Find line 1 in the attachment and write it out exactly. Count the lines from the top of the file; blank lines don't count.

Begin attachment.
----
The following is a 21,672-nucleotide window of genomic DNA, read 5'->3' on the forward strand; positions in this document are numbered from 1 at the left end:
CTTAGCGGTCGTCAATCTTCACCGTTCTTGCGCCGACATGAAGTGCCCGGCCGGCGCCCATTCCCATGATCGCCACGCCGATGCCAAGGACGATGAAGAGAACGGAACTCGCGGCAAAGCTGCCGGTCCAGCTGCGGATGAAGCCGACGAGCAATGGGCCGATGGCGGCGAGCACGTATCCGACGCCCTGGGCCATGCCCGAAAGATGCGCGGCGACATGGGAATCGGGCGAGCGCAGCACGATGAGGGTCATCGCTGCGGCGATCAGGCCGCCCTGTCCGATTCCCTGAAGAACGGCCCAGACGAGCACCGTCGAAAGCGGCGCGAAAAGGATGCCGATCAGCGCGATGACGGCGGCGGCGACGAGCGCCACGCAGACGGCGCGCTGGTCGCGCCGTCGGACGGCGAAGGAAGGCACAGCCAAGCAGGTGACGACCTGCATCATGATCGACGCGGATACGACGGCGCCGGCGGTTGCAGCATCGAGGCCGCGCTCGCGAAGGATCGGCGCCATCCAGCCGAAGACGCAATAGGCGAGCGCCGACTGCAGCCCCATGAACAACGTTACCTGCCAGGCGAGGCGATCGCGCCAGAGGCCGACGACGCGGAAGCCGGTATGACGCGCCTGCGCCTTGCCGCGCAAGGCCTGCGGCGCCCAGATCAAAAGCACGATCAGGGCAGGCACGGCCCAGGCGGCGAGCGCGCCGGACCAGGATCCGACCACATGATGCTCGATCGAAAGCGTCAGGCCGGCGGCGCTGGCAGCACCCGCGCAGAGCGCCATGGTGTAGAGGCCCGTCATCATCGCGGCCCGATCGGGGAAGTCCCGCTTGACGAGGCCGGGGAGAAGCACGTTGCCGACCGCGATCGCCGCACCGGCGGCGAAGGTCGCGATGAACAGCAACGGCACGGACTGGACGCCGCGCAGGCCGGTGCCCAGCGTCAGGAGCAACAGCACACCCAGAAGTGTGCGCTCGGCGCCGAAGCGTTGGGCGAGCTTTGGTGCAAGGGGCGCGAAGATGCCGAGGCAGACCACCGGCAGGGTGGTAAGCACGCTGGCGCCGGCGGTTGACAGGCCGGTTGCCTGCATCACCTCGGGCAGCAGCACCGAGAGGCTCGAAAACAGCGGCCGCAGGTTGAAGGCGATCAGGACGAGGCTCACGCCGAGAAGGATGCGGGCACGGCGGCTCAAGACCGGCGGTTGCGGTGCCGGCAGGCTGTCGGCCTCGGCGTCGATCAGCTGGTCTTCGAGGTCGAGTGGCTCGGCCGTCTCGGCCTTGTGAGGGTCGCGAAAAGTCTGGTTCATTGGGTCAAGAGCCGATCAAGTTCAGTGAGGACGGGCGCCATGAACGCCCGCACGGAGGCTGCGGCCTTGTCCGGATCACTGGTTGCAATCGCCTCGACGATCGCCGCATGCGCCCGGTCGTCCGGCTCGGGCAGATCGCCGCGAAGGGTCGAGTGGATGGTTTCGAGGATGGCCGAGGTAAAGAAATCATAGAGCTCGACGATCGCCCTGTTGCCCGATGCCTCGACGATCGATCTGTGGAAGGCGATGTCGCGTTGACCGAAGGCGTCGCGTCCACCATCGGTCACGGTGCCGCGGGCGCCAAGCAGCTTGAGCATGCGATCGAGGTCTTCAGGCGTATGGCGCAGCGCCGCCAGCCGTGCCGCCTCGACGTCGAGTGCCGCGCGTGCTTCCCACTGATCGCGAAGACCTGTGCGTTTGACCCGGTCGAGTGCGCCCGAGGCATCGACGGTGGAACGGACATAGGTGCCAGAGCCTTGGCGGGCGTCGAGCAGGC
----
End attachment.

The following is a 21,672-nucleotide window of genomic DNA, read 5'->3' on the forward strand; positions in this document are numbered from 1 at the left end: